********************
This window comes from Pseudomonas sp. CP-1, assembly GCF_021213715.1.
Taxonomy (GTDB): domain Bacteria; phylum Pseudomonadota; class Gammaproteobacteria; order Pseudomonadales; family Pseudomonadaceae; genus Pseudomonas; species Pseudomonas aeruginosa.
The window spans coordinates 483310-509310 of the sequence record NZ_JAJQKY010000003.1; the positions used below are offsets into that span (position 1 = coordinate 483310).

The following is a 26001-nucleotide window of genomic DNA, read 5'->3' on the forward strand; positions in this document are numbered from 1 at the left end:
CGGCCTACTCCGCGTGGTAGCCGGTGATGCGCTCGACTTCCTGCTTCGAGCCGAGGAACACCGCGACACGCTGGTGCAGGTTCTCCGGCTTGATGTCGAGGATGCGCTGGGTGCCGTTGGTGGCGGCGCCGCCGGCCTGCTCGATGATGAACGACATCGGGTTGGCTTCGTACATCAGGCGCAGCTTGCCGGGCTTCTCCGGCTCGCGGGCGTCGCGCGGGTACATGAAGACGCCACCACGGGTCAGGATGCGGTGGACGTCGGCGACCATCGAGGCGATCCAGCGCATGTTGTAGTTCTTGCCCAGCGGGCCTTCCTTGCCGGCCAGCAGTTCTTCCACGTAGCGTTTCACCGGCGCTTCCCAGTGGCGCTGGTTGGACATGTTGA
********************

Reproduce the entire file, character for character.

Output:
This window comes from Pseudomonas sp. CP-1, assembly GCF_021213715.1.
Taxonomy (GTDB): domain Bacteria; phylum Pseudomonadota; class Gammaproteobacteria; order Pseudomonadales; family Pseudomonadaceae; genus Pseudomonas; species Pseudomonas aeruginosa.
The window spans coordinates 483310-509310 of the sequence record NZ_JAJQKY010000003.1; the positions used below are offsets into that span (position 1 = coordinate 483310).

The following is a 26001-nucleotide window of genomic DNA, read 5'->3' on the forward strand; positions in this document are numbered from 1 at the left end:
CGGCCTACTCCGCGTGGTAGCCGGTGATGCGCTCGACTTCCTGCTTCGAGCCGAGGAACACCGCGACACGCTGGTGCAGGTTCTCCGGCTTGATGTCGAGGATGCGCTGGGTGCCGTTGGTGGCGGCGCCGCCGGCCTGCTCGATGATGAACGACATCGGGTTGGCTTCGTACATCAGGCGCAGCTTGCCGGGCTTCTCCGGCTCGCGGGCGTCGCGCGGGTACATGAAGACGCCACCACGGGTCAGGATGCGGTGGACGTCGGCGACCATCGAGGCGATCCAGCGCATGTTGTAGTTCTTGCCCAGCGGGCCTTCCTTGCCGGCCAGCAGTTCTTCCACGTAGCGTTTCACCGGCGCTTCCCAGTGGCGCTGGTTGGACATGTTGA